Here an important connection is made - between breathing and buoyancy. In fact, breath control is an important contributor to swimming efficiency, specifically, one should practice a breathing style that keeps the lungs filled with air for as much time as possible. This results in high buoyancy overall. I identified this as a major factor behind my poor performance on the swim team - I would take a quick breath in and then breathe out at a constant rate until the next inhale, "blowing bubbles" all along the trail. While doing this, my buoyancy was dropping and my body was steadily sinking into the water, substantially increasing drag and making me slow. Presently, I use a different technique - exhale rapidly, then immediately inhale rapidly and hold the breath all the way until the next exhale. Except for the fractions of a second when I exhale and inhale, my lungs are filled with air, enhancing my buoyancy, raising my body position, and reducing drag. One way to summarize this technique is that swimmers should never "blow bubbles" under water - do a fast exchange of air with the head held above the water, then hold your breath until the next stroke.

Even with this improved breathing technique, because of my low buoyancy to begin with, I sink by tens of centimeters when taking a breath. My body position is then restored by dynamic lift, but this absorbs forward velocity and converts it into upward velocity. There is another optimization which may be applied if your overall buoyancy is low, taking advantage of the buoyant lift: after the body sinks due to exhaling, and you have filled your lungs with air, take a "mini dive" under the water, such that the buoyant force which now seeks to lift your body to the surface has to act against the water overhead. Then by angling your body upwards to "push the water back" as you float up, you are allowing the buoyant force to propel you forward.

The rest of the lift comes from dynamic effects - angling your body to travel upwards, or using thrust to propel yourself upwards. Both of these require energy expenditure, so it is in your interest to maximize buoyancy through breath control as much as feasible. Slight efficiency improvements may be realized by controlling the timing of your breath relative to the propulsive effects of the stroke, because likely the body position (and hence the angle of attack) changes when taking the breath. In my case, again because my overall buoyancy is low, I time this such that I obtain some lift from leg propulsion coincident with the sinking due to exhaling, and this reduces the peak depth below the surface reached by my body.

Note another aspect of flotation comes from the interplay between the center of lift, the center of mass, and the center of buoyancy, which are not identical. Control of these allows turning the body such that most of it is near the surface, so it is more like an "arrow" (horizontal) and less like a "pole" (vertical). Here the position of the limbs relative to the lungs matters. For me, holding my arms forward and over the head, hands stretched out towards where I am swimming, contributes not only by making a more streamlined cross section (like a long racing scull boat), but by placing weight forward of my center of buoyancy, hence exerting a moment that lifts my legs up towards the water surface, thereby reducing drag much more than the "scull boat" effect alone. Thus, along with keeping my lungs full for a high fraction of the stroke, I also seek to keep both arms held forward for a high fraction of the stroke.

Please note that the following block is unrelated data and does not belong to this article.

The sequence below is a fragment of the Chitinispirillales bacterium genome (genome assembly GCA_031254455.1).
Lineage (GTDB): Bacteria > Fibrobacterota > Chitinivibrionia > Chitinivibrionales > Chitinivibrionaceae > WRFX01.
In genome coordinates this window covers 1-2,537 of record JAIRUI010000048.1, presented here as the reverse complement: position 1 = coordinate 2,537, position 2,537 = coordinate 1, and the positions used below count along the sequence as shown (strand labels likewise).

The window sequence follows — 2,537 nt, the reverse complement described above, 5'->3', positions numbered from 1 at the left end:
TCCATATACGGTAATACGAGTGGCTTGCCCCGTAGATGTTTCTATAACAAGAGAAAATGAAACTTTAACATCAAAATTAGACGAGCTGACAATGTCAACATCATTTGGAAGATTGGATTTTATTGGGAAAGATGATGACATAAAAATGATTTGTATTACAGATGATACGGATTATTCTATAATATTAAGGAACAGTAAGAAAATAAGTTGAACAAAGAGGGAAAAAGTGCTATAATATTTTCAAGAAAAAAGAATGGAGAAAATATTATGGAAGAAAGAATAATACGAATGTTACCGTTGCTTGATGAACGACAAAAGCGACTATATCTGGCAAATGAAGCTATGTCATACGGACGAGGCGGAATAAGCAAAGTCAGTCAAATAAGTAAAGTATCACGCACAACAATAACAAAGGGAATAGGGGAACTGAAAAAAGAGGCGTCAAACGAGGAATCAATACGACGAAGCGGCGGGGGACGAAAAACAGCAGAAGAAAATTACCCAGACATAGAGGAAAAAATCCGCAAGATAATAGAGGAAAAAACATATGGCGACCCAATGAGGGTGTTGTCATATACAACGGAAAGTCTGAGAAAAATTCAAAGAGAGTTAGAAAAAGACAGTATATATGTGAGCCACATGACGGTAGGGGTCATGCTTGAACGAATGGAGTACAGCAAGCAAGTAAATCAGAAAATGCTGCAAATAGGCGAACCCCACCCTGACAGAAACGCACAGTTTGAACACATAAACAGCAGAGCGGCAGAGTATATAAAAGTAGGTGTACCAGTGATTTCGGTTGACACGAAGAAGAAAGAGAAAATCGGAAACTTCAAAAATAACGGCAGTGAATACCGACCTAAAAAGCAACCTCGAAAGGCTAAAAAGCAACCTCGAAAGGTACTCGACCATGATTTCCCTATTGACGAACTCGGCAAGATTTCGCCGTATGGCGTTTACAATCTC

Propulsion and Drag

Drag slows down the swimmer and is the means by which energy is dissipated to the water. The best way to reduce drag is to reduce frontal contact with the water. Since some contact is inevitable, it is desirable to minimize the depth and width of contact. It is easy to imagine that rowing a boat that has an extra oar dragging behind it in the water will not be as easy as rowing a boat with a streamlined hull. Similarly, a swimmer who allows a leg or a foot to drop down towards the bottom of the pool is making his body more like the boat with an extra oar, and a swimmer who keeps the feet pointed and legs close to the water surface makes a streamlined shape that has less drag. It may be instructive to spend some time submerged at a pool, wearing swim goggles, looking at other swimmers' body position from the side. Most casual swimmers will have their legs immersed well down in the water during some part of the stroke, and that part will cause major slowing down of forward velocity. Because water is dense, a difference of even a few cm will lead to measurable performance improvements. For the competitive swimmer, streamlined swim suits and swim caps will further reduce drag.

In addition to not letting the feet drop down into the water, the depth and breadth of the hands during the stroke should be controlled. When analyzing my performance in breast stroke, by going through a single stroke piecewise and tracking change in velocity, I found that a major and substantial slowing down occurred when I was bringing my hands forward after the propulsion part of the stroke. In fact, I would lose almost all forward velocity during this move. I trained to reduce drag during this part of the stroke by keeping my hands very close to the body and also turned with palms facing up so that only a small cross-section was presented to the water. Once I learned this non-intuitive motion, I obtained about 0.2 x reduction in number of strokes required to traverse a lane.